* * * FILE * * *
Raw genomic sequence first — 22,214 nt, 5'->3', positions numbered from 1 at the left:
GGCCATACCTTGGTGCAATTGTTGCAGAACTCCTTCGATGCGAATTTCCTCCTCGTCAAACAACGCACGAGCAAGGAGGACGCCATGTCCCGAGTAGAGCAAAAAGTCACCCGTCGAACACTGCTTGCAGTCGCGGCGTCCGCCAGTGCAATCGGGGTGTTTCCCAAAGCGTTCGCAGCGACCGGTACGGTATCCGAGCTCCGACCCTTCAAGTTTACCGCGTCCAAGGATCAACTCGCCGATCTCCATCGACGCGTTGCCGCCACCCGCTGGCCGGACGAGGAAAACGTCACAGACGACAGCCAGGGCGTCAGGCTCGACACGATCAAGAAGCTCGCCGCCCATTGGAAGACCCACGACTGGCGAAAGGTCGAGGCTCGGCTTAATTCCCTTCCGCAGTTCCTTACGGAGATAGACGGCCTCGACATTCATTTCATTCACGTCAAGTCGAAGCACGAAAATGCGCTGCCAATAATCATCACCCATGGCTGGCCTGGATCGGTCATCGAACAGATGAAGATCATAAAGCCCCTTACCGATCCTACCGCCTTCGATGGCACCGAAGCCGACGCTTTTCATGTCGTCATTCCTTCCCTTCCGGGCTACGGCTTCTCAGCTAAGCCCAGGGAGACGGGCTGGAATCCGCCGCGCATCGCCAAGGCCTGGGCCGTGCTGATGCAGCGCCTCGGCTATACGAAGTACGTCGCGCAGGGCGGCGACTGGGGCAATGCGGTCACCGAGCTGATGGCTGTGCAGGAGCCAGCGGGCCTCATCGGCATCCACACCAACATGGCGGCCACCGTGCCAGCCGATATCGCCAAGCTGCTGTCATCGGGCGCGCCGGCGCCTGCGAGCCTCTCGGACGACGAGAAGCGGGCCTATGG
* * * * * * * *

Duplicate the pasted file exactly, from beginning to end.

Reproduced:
Raw genomic sequence first — 22,214 nt, 5'->3', positions numbered from 1 at the left:
GGCCATACCTTGGTGCAATTGTTGCAGAACTCCTTCGATGCGAATTTCCTCCTCGTCAAACAACGCACGAGCAAGGAGGACGCCATGTCCCGAGTAGAGCAAAAAGTCACCCGTCGAACACTGCTTGCAGTCGCGGCGTCCGCCAGTGCAATCGGGGTGTTTCCCAAAGCGTTCGCAGCGACCGGTACGGTATCCGAGCTCCGACCCTTCAAGTTTACCGCGTCCAAGGATCAACTCGCCGATCTCCATCGACGCGTTGCCGCCACCCGCTGGCCGGACGAGGAAAACGTCACAGACGACAGCCAGGGCGTCAGGCTCGACACGATCAAGAAGCTCGCCGCCCATTGGAAGACCCACGACTGGCGAAAGGTCGAGGCTCGGCTTAATTCCCTTCCGCAGTTCCTTACGGAGATAGACGGCCTCGACATTCATTTCATTCACGTCAAGTCGAAGCACGAAAATGCGCTGCCAATAATCATCACCCATGGCTGGCCTGGATCGGTCATCGAACAGATGAAGATCATAAAGCCCCTTACCGATCCTACCGCCTTCGATGGCACCGAAGCCGACGCTTTTCATGTCGTCATTCCTTCCCTTCCGGGCTACGGCTTCTCAGCTAAGCCCAGGGAGACGGGCTGGAATCCGCCGCGCATCGCCAAGGCCTGGGCCGTGCTGATGCAGCGCCTCGGCTATACGAAGTACGTCGCGCAGGGCGGCGACTGGGGCAATGCGGTCACCGAGCTGATGGCTGTGCAGGAGCCAGCGGGCCTCATCGGCATCCACACCAACATGGCGGCCACCGTGCCAGCCGATATCGCCAAGCTGCTGTCATCGGGCGCGCCGGCGCCTGCGAGCCTCTCGGACGACGAGAAGCGGGCCTATGG